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Battery is still holding a charge - I am going to put it back on a trickle charger and see if it will puke acid again...inquiring minds want to know



also - FYI - a "AGM" battery uses a glass mat between lead plates, think of a sponge just dampened enough to be thoroughly wet, but not so wet it drips water. So referring to it as "dry" is not quite correct. The gel batteries (like this one) are filled with acid in a gel form -think ofit as"sulphuric flavored jello". Either way they SHOULD never leak if tipped over or during charging or even if the case is slightly cracked. Still, what is inside is dangerous if you get it on your skin so a little common sense is in order when dealing with these batteries.



Thanks again to all contributors to this thread
 

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also - FYI - a "AGM" battery uses a glass mat between lead plates, think of a sponge just dampened enough to be thoroughly wet, but not so wet it drips water. So referring to it as "dry" is not quite correct. The gel batteries (like this one) are filled with acid in a gel form -think ofit as"sulphuric flavored jello". Either way they SHOULD never leak if tipped over or during charging or even if the case is slightly cracked. Still, what is inside is dangerous if you get it on your skin so a little common sense is in order when dealing with these batteries.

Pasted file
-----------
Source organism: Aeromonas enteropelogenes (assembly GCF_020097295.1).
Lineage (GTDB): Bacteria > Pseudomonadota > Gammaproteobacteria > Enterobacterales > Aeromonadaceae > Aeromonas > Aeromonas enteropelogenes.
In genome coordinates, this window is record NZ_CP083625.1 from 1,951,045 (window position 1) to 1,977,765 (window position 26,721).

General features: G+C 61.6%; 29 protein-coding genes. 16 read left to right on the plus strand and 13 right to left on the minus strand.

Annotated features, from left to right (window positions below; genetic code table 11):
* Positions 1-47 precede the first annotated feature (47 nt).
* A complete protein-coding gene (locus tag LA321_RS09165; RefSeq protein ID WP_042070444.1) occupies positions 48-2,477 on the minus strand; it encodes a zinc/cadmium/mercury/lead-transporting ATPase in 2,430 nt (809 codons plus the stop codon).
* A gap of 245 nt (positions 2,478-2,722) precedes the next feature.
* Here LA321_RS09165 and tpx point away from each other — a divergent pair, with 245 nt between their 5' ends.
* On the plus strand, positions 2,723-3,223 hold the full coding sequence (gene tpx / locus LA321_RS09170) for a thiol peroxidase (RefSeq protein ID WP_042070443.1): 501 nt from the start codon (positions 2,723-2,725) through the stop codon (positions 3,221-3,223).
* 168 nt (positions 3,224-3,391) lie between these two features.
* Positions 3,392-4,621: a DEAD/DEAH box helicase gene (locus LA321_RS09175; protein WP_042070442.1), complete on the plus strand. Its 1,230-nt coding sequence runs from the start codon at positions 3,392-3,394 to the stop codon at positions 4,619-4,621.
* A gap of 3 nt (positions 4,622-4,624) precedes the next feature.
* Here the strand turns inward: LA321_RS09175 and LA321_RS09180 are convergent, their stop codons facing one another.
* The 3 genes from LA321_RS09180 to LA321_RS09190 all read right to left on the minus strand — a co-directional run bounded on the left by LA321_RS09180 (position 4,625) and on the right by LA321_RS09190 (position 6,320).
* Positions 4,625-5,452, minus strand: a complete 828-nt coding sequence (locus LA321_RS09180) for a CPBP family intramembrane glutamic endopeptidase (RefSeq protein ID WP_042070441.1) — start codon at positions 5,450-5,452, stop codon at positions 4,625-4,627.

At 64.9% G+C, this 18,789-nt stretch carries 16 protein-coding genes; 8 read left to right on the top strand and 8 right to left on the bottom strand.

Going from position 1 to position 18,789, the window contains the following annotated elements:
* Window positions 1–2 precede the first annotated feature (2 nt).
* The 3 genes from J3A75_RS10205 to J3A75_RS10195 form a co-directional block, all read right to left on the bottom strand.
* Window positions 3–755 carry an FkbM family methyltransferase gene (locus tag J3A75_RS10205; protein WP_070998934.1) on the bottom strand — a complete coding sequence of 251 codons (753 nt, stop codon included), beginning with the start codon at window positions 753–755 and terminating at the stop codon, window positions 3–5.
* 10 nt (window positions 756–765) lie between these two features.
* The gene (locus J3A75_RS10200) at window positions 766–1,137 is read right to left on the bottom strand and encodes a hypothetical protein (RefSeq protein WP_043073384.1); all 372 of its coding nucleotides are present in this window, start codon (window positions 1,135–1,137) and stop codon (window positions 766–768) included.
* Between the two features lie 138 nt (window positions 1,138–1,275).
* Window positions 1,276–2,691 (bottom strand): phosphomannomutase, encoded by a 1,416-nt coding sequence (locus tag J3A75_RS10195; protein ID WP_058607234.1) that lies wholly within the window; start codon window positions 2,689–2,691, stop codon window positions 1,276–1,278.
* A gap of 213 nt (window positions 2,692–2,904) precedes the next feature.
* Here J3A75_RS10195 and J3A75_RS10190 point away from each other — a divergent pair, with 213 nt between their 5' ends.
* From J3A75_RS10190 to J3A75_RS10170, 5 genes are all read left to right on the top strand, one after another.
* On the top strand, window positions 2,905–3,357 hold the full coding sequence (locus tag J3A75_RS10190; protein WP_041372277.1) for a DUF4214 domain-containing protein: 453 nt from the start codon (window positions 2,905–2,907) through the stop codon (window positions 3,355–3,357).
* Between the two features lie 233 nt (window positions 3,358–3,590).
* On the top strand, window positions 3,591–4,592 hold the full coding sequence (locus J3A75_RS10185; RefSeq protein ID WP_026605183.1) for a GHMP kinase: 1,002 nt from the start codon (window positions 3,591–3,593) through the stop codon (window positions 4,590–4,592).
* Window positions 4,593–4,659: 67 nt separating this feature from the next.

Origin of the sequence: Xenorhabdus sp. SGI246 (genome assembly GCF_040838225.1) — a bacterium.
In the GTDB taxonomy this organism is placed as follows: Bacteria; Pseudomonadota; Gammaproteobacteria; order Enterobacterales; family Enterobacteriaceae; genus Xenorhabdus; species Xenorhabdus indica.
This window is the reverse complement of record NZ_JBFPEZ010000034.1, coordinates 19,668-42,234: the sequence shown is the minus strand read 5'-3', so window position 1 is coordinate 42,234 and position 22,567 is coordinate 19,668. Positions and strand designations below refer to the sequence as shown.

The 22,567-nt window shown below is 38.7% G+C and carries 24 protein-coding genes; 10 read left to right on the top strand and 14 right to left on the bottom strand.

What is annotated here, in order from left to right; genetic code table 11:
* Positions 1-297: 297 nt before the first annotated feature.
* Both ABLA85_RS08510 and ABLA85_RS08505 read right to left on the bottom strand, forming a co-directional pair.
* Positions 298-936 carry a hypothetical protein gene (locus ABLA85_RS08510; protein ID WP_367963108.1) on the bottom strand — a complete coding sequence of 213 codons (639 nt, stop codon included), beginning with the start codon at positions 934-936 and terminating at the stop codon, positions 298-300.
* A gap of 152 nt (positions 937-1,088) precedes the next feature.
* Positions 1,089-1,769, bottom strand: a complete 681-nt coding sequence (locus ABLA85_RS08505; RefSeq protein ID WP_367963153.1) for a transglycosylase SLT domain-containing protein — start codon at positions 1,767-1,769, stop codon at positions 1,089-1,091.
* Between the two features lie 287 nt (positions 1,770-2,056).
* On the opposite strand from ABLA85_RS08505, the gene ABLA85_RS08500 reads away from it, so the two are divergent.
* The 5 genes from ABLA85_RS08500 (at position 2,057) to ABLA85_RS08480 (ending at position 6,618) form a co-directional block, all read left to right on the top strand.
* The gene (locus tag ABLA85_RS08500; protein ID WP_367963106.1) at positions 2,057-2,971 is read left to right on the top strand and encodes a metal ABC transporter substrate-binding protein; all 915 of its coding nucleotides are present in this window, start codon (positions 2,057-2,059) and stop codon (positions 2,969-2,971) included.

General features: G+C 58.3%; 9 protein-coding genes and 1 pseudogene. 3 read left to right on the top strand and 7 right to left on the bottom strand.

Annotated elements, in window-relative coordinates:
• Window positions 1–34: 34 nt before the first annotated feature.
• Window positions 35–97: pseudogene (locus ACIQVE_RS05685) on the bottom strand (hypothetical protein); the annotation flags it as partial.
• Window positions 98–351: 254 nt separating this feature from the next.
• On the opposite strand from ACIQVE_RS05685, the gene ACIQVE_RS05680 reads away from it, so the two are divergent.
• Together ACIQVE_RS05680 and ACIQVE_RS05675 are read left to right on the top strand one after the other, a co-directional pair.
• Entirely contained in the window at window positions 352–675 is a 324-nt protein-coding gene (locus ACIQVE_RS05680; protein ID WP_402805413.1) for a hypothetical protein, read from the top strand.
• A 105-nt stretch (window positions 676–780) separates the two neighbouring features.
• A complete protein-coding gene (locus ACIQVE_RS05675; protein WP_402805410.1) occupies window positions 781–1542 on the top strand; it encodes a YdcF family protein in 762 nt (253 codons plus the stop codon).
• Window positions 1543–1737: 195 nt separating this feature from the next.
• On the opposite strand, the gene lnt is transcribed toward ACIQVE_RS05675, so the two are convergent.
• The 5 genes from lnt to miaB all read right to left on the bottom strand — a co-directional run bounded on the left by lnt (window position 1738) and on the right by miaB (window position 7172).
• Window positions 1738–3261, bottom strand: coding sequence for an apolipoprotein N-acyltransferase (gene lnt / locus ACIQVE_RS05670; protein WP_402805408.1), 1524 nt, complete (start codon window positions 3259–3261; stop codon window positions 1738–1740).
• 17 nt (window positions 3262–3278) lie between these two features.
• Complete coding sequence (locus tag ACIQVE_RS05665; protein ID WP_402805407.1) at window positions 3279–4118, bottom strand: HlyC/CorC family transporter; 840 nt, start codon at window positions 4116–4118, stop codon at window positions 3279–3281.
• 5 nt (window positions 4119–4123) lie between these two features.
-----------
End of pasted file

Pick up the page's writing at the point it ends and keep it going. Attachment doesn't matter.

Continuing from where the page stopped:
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Very good analogy, also these batteries can take a minimal charge only. The device that allows greater amp flow is a check valve built into the body to expel excess pressure if required, but if your battery is not an original the knock off maker would very likely ignore this protective device because of cost.
 

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From what I've read on the Yuasa website, you shouldn't be seeing any liquid/acid whatsoever. Personally, I would discard it, after checking if there is any warranty available of course. I think attempting to recharge it may be unwise at this point.

They do have a contact email on their website, best place for an answer to why this could happen. Keep us posted if you follow through with Yuasa.


Yuasa Batteries :: Cutaways with Features & Benefits

http://www.yuasabatteries.com/cutaways.asp?action=cutaway&id=1
 

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I did a google search (how did we ever figure anything out before google?) on "ytx24hl-bs gel" - I turned up several web pages showing that the battery definitely does NOT have to be a Yuasa, and that several companies have scarfed up the moniker for their Chinese knock-offs



I did see this website: http://www.septechnologies.biz/index.asp?PageAction=VIEWPROD&ProdID=253 where you can buy this type of battery for less than $90. Unfortunately they seem to cloud the issue even worse by saying "Yes, this is a true AGM battery also known by some as Gel."